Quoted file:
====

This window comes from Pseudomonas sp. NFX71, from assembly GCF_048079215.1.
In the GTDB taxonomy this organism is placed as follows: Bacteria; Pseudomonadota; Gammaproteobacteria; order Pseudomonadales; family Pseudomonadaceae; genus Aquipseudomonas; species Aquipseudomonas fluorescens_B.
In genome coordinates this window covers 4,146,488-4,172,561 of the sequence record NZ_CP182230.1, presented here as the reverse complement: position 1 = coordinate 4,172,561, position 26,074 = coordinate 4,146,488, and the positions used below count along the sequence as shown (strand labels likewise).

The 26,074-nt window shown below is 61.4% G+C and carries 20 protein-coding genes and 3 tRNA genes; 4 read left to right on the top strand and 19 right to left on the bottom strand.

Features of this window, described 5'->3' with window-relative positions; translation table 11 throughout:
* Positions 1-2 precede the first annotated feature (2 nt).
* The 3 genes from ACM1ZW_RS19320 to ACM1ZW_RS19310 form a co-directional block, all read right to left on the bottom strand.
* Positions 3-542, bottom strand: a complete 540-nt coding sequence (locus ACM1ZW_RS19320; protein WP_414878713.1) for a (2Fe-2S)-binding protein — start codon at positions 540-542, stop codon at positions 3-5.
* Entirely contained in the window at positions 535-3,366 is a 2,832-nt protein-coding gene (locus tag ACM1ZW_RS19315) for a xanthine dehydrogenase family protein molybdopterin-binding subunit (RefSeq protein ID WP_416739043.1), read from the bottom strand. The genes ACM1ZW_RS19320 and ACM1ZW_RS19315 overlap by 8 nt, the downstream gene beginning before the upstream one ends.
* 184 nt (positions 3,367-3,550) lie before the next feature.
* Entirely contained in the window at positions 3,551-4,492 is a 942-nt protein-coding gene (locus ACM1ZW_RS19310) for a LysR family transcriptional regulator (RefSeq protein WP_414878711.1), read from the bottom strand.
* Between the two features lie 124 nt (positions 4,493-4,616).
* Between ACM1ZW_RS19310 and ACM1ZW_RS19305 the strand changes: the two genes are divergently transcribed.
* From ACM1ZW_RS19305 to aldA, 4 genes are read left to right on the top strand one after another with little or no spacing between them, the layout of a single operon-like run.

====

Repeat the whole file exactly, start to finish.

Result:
This window comes from Pseudomonas sp. NFX71, from assembly GCF_048079215.1.
In the GTDB taxonomy this organism is placed as follows: Bacteria; Pseudomonadota; Gammaproteobacteria; order Pseudomonadales; family Pseudomonadaceae; genus Aquipseudomonas; species Aquipseudomonas fluorescens_B.
In genome coordinates this window covers 4,146,488-4,172,561 of the sequence record NZ_CP182230.1, presented here as the reverse complement: position 1 = coordinate 4,172,561, position 26,074 = coordinate 4,146,488, and the positions used below count along the sequence as shown (strand labels likewise).

The 26,074-nt window shown below is 61.4% G+C and carries 20 protein-coding genes and 3 tRNA genes; 4 read left to right on the top strand and 19 right to left on the bottom strand.

Features of this window, described 5'->3' with window-relative positions; translation table 11 throughout:
* Positions 1-2 precede the first annotated feature (2 nt).
* The 3 genes from ACM1ZW_RS19320 to ACM1ZW_RS19310 form a co-directional block, all read right to left on the bottom strand.
* Positions 3-542, bottom strand: a complete 540-nt coding sequence (locus ACM1ZW_RS19320; protein WP_414878713.1) for a (2Fe-2S)-binding protein — start codon at positions 540-542, stop codon at positions 3-5.
* Entirely contained in the window at positions 535-3,366 is a 2,832-nt protein-coding gene (locus tag ACM1ZW_RS19315) for a xanthine dehydrogenase family protein molybdopterin-binding subunit (RefSeq protein ID WP_416739043.1), read from the bottom strand. The genes ACM1ZW_RS19320 and ACM1ZW_RS19315 overlap by 8 nt, the downstream gene beginning before the upstream one ends.
* 184 nt (positions 3,367-3,550) lie before the next feature.
* Entirely contained in the window at positions 3,551-4,492 is a 942-nt protein-coding gene (locus ACM1ZW_RS19310) for a LysR family transcriptional regulator (RefSeq protein WP_414878711.1), read from the bottom strand.
* Between the two features lie 124 nt (positions 4,493-4,616).
* Between ACM1ZW_RS19310 and ACM1ZW_RS19305 the strand changes: the two genes are divergently transcribed.
* From ACM1ZW_RS19305 to aldA, 4 genes are read left to right on the top strand one after another with little or no spacing between them, the layout of a single operon-like run.